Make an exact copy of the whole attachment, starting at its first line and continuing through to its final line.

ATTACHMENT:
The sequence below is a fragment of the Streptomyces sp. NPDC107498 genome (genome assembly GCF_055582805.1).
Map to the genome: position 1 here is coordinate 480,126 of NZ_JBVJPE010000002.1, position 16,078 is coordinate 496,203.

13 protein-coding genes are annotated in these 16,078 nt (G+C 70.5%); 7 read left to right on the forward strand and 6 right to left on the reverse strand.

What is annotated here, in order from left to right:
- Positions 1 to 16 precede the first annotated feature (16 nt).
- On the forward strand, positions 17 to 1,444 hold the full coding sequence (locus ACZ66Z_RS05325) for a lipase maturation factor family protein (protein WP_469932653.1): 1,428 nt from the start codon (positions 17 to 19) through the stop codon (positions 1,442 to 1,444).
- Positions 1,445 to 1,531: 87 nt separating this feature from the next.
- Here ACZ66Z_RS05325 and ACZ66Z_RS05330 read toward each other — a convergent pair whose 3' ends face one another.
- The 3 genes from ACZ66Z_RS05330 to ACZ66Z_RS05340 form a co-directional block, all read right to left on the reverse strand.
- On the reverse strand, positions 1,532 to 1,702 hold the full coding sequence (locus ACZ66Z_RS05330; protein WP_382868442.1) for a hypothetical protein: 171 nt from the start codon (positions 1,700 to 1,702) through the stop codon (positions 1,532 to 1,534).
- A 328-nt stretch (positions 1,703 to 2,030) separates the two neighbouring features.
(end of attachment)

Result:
The sequence below is a fragment of the Streptomyces sp. NPDC107498 genome (genome assembly GCF_055582805.1).
Map to the genome: position 1 here is coordinate 480,126 of NZ_JBVJPE010000002.1, position 16,078 is coordinate 496,203.

13 protein-coding genes are annotated in these 16,078 nt (G+C 70.5%); 7 read left to right on the forward strand and 6 right to left on the reverse strand.

What is annotated here, in order from left to right:
- Positions 1 to 16 precede the first annotated feature (16 nt).
- On the forward strand, positions 17 to 1,444 hold the full coding sequence (locus ACZ66Z_RS05325) for a lipase maturation factor family protein (protein WP_469932653.1): 1,428 nt from the start codon (positions 17 to 19) through the stop codon (positions 1,442 to 1,444).
- Positions 1,445 to 1,531: 87 nt separating this feature from the next.
- Here ACZ66Z_RS05325 and ACZ66Z_RS05330 read toward each other — a convergent pair whose 3' ends face one another.
- The 3 genes from ACZ66Z_RS05330 to ACZ66Z_RS05340 form a co-directional block, all read right to left on the reverse strand.
- On the reverse strand, positions 1,532 to 1,702 hold the full coding sequence (locus ACZ66Z_RS05330; protein WP_382868442.1) for a hypothetical protein: 171 nt from the start codon (positions 1,700 to 1,702) through the stop codon (positions 1,532 to 1,534).
- A 328-nt stretch (positions 1,703 to 2,030) separates the two neighbouring features.